Hartley H. T. Jackson (1881-1976) was a native of Milton, Wisconsin where he started his studies in zoology at age 11. In his early years he became acquainted with Ludwig Kumlien, later his college teacher, and Ned Hollister, then a Wisconsin naturalist. Following his graduation in 1904 from Milton College he taught science in Missouri, Wisconsin and Illinois before taking a graduate scholarship at the University of Wisconsin, where he received his Master's degree in 1909. While at Wisconsin, Jackson taught laboratory zoology and identified, arranged and catalogued the Department's bird collection. During the summers he worked with the Wisconsin Geological and Natural History Survey.
In 1910, the Bureau of Biological Survey offered Jackson a position on its research staff, and he was placed in charge of the Bureau's mammal collection. In 1924 he became chief of the Division of Biological Investigations and in 1936 was placed in charge of the Section of Wildlife Surveys, later Biological Surveys. He remained in that position until 1951 when the Section was merged with that of Distribution and Migration of Birds, and he became mammalogist in the new Section of Distribution of Birds and Mammals.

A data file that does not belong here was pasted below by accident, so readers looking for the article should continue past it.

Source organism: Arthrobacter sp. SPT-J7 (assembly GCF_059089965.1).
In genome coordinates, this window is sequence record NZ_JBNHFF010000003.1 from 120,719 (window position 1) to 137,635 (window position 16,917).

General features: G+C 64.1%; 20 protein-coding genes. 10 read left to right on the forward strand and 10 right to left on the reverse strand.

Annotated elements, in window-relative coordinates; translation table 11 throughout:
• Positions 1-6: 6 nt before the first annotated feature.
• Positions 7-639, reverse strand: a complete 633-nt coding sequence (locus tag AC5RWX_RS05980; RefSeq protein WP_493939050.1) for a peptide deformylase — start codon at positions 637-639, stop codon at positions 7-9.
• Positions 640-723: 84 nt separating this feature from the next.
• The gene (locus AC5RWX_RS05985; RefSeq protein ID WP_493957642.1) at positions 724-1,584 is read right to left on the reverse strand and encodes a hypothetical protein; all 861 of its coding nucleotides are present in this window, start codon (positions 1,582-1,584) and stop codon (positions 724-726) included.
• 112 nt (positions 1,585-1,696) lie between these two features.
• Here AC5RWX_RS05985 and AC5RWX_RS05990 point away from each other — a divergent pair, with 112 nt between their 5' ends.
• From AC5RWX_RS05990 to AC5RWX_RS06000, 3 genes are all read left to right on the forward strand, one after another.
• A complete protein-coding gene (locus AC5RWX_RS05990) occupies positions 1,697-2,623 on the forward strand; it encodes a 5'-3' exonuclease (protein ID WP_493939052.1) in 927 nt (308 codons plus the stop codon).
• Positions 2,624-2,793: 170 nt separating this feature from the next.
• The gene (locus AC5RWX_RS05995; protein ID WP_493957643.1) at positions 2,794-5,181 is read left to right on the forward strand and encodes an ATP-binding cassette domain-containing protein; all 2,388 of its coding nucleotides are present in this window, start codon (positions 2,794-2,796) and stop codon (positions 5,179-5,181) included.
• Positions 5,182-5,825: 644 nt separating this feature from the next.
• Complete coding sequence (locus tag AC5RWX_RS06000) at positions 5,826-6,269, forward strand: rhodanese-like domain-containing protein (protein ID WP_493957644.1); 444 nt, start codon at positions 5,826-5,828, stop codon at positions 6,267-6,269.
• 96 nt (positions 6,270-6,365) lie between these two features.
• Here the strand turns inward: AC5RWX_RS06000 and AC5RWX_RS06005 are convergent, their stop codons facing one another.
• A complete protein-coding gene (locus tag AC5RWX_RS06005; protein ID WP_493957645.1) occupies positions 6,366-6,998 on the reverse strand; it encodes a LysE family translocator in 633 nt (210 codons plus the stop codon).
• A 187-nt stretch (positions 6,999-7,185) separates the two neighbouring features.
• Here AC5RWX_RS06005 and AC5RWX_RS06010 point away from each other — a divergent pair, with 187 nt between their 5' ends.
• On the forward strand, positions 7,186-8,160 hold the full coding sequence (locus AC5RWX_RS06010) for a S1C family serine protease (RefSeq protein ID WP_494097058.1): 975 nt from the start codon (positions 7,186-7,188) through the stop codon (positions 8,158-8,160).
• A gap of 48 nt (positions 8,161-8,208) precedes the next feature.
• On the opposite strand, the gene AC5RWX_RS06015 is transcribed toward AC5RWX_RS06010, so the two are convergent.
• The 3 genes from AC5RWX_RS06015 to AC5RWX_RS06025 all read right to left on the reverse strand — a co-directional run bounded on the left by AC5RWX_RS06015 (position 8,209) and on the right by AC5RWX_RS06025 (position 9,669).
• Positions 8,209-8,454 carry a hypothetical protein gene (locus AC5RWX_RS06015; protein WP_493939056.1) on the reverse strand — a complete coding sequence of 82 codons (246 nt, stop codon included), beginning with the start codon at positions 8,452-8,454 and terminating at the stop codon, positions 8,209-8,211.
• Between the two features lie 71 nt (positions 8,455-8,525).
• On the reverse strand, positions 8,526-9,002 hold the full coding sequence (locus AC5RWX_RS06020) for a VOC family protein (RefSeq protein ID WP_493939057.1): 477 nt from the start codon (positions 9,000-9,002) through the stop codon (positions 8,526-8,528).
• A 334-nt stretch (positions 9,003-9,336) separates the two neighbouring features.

Jackson was one of the founders of the American Society of Mammalogists and served as chairman of its organizing committee in 1919. He has also served the Society as corresponding secretary, 1919-25; editor of the Journal of Mammalogy, 1925-1929; and president; 1938-1940.
His primary research interests were the mammalogy of his native state, the life zone concept of Clinton Hart Merriam, and the taxonomy of mammals and mammal distribution. He published extensively, his major work being the Mammals of Wisconsin, 1961.